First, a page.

Those special shocks have internal passages that allow fluid to bypass their pistons through regulated ports to increase damping force as the suspension moves through its travel during extreme usage. Military-grade fluid (the same used in off-road racing) maintains performance in extreme temperatures while reservoirs front and rear help keep it cool to prevent fade during long, hot, high-speed runs.

Jeep Gladiator Mojave suspension.jpg


A half-inch wider track makes room for the larger dampers and adds stability.  Industry-first FOX front hydraulic jounce bumpers act as secondary shocks for additional damping to soften impacts and prevent bottoming out as the suspension reaches maximum compression while helping smooth the ride over washboards and rough pavement.

Mojave’s Command-Trac 4x4 system’s 2-speed transfer case – with a 2.72:1 low-range gear ratio, 4.10:1 heavy-duty Dana 44 axles front and rear and standard electronic-locking rear differential – enable higher low-range speeds for climbing sand dunes and other desert challenges.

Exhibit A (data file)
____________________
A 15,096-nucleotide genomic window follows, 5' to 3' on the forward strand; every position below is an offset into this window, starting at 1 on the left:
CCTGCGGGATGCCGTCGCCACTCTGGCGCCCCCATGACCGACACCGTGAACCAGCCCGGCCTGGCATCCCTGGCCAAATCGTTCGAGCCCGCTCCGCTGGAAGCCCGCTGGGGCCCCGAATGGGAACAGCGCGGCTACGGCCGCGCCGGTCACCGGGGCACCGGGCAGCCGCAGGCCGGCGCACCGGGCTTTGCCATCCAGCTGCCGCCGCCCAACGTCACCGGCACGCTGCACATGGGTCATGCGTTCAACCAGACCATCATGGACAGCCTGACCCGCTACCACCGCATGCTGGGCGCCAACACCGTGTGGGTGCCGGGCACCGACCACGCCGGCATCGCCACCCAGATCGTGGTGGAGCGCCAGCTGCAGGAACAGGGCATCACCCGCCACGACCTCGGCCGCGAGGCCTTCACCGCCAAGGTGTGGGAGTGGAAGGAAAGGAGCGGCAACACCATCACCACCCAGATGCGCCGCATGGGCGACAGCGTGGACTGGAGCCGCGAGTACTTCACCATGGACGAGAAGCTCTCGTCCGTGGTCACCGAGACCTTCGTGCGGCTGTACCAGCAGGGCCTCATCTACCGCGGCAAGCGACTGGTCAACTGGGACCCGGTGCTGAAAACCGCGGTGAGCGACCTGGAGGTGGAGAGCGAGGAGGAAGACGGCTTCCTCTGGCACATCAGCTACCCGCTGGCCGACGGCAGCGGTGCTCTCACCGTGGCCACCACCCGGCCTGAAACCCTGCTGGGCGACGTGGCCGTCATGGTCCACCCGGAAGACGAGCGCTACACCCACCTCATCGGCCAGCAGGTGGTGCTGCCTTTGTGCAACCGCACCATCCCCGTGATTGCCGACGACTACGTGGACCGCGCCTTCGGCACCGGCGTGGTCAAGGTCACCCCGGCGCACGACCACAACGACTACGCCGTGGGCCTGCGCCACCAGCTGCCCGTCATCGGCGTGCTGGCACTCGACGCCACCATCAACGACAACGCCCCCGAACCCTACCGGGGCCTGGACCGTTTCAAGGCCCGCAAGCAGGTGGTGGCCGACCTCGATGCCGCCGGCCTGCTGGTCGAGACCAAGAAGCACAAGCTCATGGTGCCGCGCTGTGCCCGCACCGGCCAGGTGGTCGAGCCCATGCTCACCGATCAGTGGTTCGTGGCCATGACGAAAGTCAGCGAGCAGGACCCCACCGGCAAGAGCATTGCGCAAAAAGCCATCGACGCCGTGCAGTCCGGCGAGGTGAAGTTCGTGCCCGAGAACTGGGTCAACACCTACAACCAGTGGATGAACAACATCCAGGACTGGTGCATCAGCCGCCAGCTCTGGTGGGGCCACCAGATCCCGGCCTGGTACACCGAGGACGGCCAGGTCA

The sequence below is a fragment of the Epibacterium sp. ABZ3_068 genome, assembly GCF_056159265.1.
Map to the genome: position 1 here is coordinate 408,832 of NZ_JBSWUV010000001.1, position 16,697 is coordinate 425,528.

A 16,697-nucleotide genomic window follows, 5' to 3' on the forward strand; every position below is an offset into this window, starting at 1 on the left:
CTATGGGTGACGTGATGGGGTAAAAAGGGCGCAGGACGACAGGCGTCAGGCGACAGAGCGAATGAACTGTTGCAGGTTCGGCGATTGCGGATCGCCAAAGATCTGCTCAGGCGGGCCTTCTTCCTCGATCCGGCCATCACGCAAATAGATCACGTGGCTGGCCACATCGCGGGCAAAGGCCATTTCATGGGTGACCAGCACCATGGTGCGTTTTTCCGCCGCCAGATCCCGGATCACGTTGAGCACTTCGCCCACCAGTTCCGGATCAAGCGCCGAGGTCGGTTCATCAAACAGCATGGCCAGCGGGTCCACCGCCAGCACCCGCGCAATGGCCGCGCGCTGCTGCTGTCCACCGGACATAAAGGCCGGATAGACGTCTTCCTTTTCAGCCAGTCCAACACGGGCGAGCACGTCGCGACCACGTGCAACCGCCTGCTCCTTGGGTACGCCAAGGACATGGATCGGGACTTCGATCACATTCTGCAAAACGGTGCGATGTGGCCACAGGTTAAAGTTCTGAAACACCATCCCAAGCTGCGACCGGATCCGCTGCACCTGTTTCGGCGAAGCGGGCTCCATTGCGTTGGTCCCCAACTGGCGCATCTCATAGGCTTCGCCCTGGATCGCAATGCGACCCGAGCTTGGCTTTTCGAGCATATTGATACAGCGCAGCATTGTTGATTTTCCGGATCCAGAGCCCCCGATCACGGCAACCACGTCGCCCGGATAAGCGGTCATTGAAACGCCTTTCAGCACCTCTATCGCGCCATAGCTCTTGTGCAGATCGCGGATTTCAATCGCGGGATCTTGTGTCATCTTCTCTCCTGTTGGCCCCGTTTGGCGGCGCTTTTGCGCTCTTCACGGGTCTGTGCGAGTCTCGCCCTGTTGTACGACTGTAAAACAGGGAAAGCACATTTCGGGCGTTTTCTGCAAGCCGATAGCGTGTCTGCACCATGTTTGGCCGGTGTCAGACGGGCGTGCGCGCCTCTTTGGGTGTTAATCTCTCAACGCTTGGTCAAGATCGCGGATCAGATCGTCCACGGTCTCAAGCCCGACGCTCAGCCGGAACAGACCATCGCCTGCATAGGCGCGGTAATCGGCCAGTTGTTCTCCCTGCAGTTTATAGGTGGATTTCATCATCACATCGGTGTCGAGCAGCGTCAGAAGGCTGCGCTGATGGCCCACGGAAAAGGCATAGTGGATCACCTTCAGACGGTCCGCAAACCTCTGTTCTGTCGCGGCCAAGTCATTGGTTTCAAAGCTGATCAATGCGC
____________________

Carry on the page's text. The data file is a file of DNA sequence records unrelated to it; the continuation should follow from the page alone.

An Off-Road-Plus button adjusts throttle, shift points and traction control for peak performance at high speeds on sand and for low-speed rock crawling, and a new Off-Road-Plus drive mode can lock the rear axle at high speeds in 4x4 High (4H), a first on any Jeep. Best-in-class articulation, 11.6-in. (295-mm) ground clearance, a 44.7-degree approach angle, a 20.9-degree breakover and 25.5-degree departure angles further enhance its off-road capabilities.